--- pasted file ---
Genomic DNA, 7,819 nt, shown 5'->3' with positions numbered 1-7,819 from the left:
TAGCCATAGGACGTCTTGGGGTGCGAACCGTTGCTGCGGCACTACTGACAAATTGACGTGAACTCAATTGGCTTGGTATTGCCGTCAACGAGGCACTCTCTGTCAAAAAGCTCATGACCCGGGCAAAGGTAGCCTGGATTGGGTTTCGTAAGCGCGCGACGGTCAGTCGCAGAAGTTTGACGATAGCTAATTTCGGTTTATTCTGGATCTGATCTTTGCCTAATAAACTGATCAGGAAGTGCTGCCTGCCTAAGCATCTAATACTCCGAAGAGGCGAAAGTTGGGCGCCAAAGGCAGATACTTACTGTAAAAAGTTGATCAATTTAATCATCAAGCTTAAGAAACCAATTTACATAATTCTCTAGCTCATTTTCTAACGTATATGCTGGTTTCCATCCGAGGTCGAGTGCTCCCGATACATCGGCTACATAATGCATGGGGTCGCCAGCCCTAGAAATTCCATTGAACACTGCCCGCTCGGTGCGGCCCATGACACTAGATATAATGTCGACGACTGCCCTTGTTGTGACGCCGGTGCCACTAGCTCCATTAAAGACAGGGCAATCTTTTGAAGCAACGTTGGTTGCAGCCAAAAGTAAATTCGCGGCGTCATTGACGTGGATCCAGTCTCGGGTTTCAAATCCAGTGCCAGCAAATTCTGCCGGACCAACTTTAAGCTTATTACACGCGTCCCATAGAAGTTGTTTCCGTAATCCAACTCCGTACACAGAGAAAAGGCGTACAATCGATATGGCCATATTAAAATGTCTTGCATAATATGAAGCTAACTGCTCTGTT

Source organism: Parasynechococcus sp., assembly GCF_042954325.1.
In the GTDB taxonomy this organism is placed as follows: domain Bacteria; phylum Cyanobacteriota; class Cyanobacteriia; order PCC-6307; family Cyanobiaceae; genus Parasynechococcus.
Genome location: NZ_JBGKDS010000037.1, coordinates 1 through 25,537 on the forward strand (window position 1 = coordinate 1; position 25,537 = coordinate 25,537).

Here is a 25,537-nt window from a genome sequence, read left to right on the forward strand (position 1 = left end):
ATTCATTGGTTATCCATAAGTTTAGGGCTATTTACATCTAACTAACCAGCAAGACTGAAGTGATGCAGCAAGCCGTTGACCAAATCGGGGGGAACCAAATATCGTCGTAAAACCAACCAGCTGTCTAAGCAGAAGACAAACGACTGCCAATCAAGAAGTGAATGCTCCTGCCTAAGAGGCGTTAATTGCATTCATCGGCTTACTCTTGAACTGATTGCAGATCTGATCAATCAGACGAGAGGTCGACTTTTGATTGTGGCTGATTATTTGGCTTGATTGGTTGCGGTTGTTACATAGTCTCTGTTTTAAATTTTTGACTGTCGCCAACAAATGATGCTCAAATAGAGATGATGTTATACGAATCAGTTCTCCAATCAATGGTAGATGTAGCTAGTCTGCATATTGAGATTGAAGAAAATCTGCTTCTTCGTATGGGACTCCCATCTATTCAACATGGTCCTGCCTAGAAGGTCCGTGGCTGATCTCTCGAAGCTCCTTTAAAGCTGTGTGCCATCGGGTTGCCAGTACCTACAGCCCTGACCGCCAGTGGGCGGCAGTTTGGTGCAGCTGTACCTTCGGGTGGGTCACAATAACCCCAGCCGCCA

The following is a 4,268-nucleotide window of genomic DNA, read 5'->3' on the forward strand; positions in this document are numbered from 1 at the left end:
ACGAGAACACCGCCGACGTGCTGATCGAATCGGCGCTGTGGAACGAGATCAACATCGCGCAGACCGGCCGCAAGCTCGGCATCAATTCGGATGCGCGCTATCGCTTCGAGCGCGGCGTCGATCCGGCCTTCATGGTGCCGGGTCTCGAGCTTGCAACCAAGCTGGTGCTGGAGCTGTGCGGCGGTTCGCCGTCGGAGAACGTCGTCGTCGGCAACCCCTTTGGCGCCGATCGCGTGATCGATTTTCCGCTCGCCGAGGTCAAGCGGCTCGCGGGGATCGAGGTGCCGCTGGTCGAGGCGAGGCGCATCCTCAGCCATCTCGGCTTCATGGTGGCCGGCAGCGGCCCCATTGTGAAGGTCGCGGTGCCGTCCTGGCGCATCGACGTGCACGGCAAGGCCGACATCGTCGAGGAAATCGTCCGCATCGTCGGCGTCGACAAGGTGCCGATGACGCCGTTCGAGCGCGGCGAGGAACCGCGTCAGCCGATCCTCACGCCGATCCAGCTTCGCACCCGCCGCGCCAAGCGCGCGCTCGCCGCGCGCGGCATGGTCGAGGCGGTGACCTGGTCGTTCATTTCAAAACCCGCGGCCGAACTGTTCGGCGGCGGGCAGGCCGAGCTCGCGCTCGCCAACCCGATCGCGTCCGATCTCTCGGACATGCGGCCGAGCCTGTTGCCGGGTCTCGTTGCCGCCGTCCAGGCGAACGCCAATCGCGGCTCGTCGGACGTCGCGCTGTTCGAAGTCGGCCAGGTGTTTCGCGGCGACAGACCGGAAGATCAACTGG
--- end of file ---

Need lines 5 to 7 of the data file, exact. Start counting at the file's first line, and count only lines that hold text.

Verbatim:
Genome location: NZ_JBGKDS010000037.1, coordinates 1 through 25,537 on the forward strand (window position 1 = coordinate 1; position 25,537 = coordinate 25,537).

Here is a 25,537-nt window from a genome sequence, read left to right on the forward strand (position 1 = left end):
ATTCATTGGTTATCCATAAGTTTAGGGCTATTTACATCTAACTAACCAGCAAGACTGAAGTGATGCAGCAAGCCGTTGACCAAATCGGGGGGAACCAAATATCGTCGTAAAACCAACCAGCTGTCTAAGCAGAAGACAAACGACTGCCAATCAAGAAGTGAATGCTCCTGCCTAAGAGGCGTTAATTGCATTCATCGGCTTACTCTTGAACTGATTGCAGATCTGATCAATCAGACGAGAGGTCGACTTTTGATTGTGGCTGATTATTTGGCTTGATTGGTTGCGGTTGTTACATAGTCTCTGTTTTAAATTTTTGACTGTCGCCAACAAATGATGCTCAAATAGAGATGATGTTATACGAATCAGTTCTCCAATCAATGGTAGATGTAGCTAGTCTGCATATTGAGATTGAAGAAAATCTGCTTCTTCGTATGGGACTCCCATCTATTCAACATGGTCCTGCCTAGAAGGTCCGTGGCTGATCTCTCGAAGCTCCTTTAAAGCTGTGTGCCATCGGGTTGCCAGTACCTACAGCCCTGACCGCCAGTGGGCGGCAGTTTGGTGCAGCTGTACCTTCGGGTGGGTCACAATAACCCCAGCCGCCA